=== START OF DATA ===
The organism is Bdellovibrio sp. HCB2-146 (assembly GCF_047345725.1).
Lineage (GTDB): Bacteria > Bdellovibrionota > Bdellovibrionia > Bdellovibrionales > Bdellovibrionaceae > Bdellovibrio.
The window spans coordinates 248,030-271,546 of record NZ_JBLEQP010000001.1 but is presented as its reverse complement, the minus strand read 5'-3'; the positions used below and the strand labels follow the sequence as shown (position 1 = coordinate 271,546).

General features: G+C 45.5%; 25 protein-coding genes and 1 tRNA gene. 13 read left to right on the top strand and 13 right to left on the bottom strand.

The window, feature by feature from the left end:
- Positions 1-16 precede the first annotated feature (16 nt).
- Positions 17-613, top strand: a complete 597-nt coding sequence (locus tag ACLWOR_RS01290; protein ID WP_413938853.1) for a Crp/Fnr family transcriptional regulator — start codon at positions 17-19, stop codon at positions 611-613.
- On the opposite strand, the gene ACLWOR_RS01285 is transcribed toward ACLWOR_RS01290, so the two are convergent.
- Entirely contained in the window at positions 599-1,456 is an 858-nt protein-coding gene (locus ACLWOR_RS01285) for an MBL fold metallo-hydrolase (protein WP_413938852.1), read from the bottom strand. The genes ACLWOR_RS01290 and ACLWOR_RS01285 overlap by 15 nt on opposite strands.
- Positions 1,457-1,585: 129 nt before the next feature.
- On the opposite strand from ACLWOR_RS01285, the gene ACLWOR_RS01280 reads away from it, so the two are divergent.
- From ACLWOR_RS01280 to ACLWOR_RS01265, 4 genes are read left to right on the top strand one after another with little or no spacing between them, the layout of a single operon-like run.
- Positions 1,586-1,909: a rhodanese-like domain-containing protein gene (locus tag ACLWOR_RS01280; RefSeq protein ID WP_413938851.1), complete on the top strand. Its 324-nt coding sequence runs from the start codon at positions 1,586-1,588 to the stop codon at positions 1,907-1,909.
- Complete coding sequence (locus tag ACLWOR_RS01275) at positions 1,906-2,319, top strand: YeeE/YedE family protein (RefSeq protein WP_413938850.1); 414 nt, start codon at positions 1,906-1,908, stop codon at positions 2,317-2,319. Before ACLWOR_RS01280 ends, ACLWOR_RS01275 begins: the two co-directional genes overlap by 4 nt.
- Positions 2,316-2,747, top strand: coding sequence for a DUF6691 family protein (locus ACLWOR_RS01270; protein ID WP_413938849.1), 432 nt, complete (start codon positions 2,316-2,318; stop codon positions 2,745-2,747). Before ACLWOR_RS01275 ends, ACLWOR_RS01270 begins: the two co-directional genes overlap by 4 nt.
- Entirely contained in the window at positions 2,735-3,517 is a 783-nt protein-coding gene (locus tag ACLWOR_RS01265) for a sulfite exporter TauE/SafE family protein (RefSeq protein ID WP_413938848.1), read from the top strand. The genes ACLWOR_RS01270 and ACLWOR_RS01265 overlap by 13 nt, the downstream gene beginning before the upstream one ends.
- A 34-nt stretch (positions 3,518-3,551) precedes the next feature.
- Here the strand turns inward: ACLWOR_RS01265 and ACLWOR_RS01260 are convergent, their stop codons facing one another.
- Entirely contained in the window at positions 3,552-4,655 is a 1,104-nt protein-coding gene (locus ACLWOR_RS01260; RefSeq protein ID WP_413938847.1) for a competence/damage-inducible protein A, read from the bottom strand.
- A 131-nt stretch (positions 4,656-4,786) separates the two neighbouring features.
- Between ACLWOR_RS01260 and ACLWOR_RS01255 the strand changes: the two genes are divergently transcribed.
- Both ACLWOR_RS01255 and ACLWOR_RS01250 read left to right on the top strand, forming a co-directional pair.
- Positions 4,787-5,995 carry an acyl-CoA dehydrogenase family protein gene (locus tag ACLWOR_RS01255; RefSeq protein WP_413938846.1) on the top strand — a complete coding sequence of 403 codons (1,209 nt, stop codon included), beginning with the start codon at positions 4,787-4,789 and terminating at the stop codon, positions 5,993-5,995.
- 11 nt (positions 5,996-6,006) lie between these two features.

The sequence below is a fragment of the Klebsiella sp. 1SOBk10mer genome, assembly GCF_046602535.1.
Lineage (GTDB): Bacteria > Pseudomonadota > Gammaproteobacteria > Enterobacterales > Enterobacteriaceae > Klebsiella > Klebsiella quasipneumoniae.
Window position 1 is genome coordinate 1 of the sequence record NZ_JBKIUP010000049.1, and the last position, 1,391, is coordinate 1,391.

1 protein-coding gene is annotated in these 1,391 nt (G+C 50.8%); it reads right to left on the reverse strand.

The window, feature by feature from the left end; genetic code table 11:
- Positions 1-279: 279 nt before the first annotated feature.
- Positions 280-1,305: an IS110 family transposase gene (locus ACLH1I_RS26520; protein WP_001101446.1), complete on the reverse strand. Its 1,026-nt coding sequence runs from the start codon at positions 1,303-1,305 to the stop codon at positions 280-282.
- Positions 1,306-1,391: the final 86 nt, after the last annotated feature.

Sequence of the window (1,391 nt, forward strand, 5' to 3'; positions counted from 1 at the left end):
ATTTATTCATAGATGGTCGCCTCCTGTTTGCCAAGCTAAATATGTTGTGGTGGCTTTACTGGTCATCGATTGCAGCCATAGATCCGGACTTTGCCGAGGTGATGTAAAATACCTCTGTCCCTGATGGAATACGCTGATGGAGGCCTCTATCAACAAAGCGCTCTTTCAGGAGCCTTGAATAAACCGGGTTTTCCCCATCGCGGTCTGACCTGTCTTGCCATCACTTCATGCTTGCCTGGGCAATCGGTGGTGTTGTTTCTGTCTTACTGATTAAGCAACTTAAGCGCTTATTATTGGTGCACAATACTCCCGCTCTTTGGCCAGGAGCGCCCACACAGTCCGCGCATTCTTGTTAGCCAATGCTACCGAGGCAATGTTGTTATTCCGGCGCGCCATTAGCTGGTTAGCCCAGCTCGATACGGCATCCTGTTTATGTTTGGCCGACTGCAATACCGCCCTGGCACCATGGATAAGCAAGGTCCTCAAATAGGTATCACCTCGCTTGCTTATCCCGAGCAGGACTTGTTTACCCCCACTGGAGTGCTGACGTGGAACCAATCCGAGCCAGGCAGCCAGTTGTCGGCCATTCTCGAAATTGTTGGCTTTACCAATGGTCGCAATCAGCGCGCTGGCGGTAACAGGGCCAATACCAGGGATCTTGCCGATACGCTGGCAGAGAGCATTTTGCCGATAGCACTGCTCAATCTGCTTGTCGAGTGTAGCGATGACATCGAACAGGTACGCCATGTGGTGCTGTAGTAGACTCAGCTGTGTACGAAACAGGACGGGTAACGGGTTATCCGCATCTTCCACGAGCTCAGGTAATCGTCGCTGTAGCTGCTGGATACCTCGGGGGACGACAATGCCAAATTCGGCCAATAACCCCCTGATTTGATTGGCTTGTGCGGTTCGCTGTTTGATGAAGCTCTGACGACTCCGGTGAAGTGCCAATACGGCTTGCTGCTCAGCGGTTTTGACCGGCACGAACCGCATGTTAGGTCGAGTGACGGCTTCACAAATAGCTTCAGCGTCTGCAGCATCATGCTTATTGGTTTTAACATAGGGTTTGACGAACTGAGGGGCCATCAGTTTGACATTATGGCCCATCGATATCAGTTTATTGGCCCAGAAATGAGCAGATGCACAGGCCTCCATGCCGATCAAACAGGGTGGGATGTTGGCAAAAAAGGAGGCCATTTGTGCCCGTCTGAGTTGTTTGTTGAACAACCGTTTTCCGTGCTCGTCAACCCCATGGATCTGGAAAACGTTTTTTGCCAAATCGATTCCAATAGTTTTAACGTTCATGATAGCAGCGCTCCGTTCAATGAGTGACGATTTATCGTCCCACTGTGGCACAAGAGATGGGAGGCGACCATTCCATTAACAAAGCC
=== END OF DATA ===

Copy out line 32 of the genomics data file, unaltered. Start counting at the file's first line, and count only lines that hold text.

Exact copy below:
- Positions 1,306-1,391: the final 86 nt, after the last annotated feature.